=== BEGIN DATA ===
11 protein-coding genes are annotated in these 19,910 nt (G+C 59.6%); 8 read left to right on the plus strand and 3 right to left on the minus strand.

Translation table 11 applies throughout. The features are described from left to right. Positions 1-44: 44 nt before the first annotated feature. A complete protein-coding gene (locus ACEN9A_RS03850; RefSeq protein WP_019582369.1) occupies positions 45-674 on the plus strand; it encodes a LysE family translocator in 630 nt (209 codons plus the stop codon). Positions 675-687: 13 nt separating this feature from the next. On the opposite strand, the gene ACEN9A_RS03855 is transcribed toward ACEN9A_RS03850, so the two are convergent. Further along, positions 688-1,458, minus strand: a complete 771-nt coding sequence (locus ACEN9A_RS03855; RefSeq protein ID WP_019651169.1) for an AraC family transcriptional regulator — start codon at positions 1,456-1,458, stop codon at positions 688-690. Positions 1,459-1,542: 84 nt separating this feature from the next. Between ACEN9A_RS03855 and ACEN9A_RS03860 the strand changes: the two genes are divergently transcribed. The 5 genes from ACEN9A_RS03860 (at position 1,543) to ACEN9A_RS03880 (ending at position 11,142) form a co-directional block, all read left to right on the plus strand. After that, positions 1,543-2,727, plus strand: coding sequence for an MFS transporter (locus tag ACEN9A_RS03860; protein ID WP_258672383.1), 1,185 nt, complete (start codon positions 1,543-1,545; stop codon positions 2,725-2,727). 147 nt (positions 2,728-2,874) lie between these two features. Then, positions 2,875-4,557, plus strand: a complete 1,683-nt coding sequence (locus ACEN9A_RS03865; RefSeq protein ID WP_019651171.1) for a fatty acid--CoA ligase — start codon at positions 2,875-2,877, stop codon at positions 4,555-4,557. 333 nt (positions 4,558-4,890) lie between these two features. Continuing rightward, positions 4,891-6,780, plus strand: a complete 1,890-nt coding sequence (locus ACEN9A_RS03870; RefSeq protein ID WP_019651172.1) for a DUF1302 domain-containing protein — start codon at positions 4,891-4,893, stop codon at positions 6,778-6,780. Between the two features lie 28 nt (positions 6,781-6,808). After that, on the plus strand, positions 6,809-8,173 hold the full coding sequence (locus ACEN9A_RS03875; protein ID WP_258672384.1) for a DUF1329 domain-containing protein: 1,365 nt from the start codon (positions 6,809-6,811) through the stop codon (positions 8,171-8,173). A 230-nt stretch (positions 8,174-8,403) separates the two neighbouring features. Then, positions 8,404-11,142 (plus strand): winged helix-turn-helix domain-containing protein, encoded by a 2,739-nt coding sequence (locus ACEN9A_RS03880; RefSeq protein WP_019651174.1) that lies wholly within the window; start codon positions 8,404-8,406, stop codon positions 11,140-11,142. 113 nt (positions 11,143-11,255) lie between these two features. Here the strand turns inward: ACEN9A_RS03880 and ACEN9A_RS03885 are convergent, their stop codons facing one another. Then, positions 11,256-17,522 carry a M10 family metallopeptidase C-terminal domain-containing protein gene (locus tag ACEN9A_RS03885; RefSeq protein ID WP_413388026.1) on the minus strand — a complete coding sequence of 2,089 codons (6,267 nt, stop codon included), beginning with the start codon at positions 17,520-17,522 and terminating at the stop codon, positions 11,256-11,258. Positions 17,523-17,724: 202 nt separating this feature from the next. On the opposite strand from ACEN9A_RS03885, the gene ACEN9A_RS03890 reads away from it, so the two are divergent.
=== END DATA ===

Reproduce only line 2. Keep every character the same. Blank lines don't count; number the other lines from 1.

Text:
Translation table 11 applies throughout. The features are described from left to right. Positions 1-44: 44 nt before the first annotated feature. A complete protein-coding gene (locus ACEN9A_RS03850; RefSeq protein WP_019582369.1) occupies positions 45-674 on the plus strand; it encodes a LysE family translocator in 630 nt (209 codons plus the stop codon). Positions 675-687: 13 nt separating this feature from the next. On the opposite strand, the gene ACEN9A_RS03855 is transcribed toward ACEN9A_RS03850, so the two are convergent. Further along, positions 688-1,458, minus strand: a complete 771-nt coding sequence (locus ACEN9A_RS03855; RefSeq protein ID WP_019651169.1) for an AraC family transcriptional regulator — start codon at positions 1,456-1,458, stop codon at positions 688-690. Positions 1,459-1,542: 84 nt separating this feature from the next. Between ACEN9A_RS03855 and ACEN9A_RS03860 the strand changes: the two genes are divergently transcribed. The 5 genes from ACEN9A_RS03860 (at position 1,543) to ACEN9A_RS03880 (ending at position 11,142) form a co-directional block, all read left to right on the plus strand. After that, positions 1,543-2,727, plus strand: coding sequence for an MFS transporter (locus tag ACEN9A_RS03860; protein ID WP_258672383.1), 1,185 nt, complete (start codon positions 1,543-1,545; stop codon positions 2,725-2,727). 147 nt (positions 2,728-2,874) lie between these two features. Then, positions 2,875-4,557, plus strand: a complete 1,683-nt coding sequence (locus ACEN9A_RS03865; RefSeq protein ID WP_019651171.1) for a fatty acid--CoA ligase — start codon at positions 2,875-2,877, stop codon at positions 4,555-4,557. 333 nt (positions 4,558-4,890) lie between these two features. Continuing rightward, positions 4,891-6,780, plus strand: a complete 1,890-nt coding sequence (locus ACEN9A_RS03870; RefSeq protein ID WP_019651172.1) for a DUF1302 domain-containing protein — start codon at positions 4,891-4,893, stop codon at positions 6,778-6,780. Between the two features lie 28 nt (positions 6,781-6,808). After that, on the plus strand, positions 6,809-8,173 hold the full coding sequence (locus ACEN9A_RS03875; protein ID WP_258672384.1) for a DUF1329 domain-containing protein: 1,365 nt from the start codon (positions 6,809-6,811) through the stop codon (positions 8,171-8,173). A 230-nt stretch (positions 8,174-8,403) separates the two neighbouring features. Then, positions 8,404-11,142 (plus strand): winged helix-turn-helix domain-containing protein, encoded by a 2,739-nt coding sequence (locus ACEN9A_RS03880; RefSeq protein WP_019651174.1) that lies wholly within the window; start codon positions 8,404-8,406, stop codon positions 11,140-11,142. 113 nt (positions 11,143-11,255) lie between these two features. Here the strand turns inward: ACEN9A_RS03880 and ACEN9A_RS03885 are convergent, their stop codons facing one another. Then, positions 11,256-17,522 carry a M10 family metallopeptidase C-terminal domain-containing protein gene (locus tag ACEN9A_RS03885; RefSeq protein ID WP_413388026.1) on the minus strand — a complete coding sequence of 2,089 codons (6,267 nt, stop codon included), beginning with the start codon at positions 17,520-17,522 and terminating at the stop codon, positions 11,256-11,258. Positions 17,523-17,724: 202 nt separating this feature from the next. On the opposite strand from ACEN9A_RS03885, the gene ACEN9A_RS03890 reads away from it, so the two are divergent.